A spokesman for the Darwalls said they would not question the park’s existing statutes, but were “only asking the Dartmoor National Park Authority to work with those who have a responsibility to care for the land and the environment”. The spokesperson added that their action would not jeopardize events: “I am sure that wild camping on Dartmoor could, under all circumstances, continue, although this is partly dependent on the DNPA.”
Alexander Darwall, a Cambridge graduate and former Goldman Sachs analyst, is Chief Investment Officer of Devon Equity Management. After buying Blachford Estate on Dartmoor in 2011, the couple soon found themselves at odds with walkers by terminating a permit agreement that allowed people to park near the moor’s New Waste area. A petition against the move, signed by more than 500 people, claimed the car park had given families, school groups, walking clubs, horse riders and local people access to a “really beautiful part of Dartmoor” with a rich prehistoric and industrial history.
Mark Horton, who runs the 3,800-strong Dartmoor Wildcamping Facebook group and Dartmoor Access Group, said thousands of people, including increasing numbers of women and families, camp responsibly on Dartmoor every year. He accused landowners of looking for excuses to prevent wild camping. “It’s people with money who limit other people’s pastimes because they want it all for themselves,” he said. “The majority of wild campers shouldn’t be left out because of the action of a tiny minority who line up beside roads and leave a mess in their wake. In fact, cattle and quad bikes used by farmers and landowners cause more damage on the moor than wild campers.”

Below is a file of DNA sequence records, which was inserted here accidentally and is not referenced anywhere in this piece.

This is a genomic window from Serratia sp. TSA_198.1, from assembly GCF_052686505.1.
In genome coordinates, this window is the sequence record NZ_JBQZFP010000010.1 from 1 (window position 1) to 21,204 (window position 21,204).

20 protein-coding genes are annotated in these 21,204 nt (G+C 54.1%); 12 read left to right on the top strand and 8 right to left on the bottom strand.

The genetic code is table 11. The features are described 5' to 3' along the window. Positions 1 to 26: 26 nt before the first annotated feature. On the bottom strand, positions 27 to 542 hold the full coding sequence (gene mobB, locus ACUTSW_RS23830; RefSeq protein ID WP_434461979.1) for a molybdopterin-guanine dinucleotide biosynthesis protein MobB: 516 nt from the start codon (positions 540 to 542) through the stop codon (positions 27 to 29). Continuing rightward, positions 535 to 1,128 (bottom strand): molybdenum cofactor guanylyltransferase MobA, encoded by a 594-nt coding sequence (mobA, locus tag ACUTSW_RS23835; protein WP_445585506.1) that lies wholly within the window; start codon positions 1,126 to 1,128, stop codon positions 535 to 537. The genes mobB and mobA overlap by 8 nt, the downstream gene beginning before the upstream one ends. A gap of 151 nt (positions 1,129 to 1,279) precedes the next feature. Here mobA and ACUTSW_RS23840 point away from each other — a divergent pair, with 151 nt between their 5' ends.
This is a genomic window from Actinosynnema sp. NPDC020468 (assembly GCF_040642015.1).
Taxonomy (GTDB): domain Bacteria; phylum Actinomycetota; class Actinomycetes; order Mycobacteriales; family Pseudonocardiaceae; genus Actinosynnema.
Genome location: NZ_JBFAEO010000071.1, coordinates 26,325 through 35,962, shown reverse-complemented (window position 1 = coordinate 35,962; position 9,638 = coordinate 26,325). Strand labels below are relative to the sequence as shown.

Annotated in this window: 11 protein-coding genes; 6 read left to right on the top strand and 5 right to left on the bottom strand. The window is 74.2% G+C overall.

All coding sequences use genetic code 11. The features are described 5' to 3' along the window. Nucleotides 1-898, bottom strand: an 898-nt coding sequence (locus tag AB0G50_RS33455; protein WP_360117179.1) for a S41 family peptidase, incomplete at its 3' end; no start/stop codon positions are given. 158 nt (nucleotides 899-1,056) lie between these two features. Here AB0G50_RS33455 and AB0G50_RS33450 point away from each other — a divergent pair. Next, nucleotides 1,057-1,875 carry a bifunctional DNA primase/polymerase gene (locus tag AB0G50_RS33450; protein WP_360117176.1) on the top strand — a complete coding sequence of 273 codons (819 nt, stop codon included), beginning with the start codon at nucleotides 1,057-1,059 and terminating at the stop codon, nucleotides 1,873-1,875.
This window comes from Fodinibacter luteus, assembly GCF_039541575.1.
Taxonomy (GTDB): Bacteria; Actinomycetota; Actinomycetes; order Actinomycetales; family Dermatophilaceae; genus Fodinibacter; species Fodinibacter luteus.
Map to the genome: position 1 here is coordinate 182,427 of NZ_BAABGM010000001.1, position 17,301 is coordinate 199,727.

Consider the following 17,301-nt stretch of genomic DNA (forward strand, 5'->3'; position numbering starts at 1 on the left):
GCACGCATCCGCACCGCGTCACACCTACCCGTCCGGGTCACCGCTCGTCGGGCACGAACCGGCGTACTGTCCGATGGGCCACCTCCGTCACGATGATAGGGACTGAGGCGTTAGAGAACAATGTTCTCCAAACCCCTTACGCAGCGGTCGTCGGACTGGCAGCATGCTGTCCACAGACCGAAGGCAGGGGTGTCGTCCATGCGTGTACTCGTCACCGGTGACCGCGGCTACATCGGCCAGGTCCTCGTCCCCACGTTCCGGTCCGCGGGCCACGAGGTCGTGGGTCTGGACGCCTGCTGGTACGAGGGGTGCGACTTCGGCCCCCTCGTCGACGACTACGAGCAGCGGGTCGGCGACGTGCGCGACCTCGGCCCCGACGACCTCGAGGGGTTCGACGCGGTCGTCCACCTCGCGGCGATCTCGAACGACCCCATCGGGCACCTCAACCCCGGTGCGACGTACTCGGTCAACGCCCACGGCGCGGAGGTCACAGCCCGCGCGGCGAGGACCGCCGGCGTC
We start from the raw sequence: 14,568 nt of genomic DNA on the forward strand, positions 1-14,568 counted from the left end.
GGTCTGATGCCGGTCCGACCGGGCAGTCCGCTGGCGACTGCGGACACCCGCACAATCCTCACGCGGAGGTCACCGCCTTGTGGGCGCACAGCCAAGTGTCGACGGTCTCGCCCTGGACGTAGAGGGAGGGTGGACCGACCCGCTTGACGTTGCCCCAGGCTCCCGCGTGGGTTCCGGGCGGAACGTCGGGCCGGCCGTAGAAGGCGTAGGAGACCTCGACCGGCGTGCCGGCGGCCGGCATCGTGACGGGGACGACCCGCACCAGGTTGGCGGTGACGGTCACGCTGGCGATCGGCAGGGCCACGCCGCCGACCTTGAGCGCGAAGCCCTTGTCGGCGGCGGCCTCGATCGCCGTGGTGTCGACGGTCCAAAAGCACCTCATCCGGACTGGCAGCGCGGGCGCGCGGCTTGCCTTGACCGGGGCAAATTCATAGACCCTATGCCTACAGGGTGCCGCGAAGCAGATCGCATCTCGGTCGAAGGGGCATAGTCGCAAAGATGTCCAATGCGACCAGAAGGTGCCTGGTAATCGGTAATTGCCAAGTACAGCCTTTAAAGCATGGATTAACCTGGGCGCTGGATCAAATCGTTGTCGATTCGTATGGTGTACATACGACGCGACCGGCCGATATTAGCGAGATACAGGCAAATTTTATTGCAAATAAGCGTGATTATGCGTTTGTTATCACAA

The site features this month’s posts from parents taking their sons and daughters on their first wild camping experiences. All members must leave a photo showing how they left no trace of their visit. Horton, a local contractor who started wild camping on geography field trips in the 1980s, added: “I camp out on Dartmoor all the time. People from all walks of life do it to get away and switch off for a night or two. On the anniversary weekend, I met an electrician, an air conditioning technician and a doctor while camping.”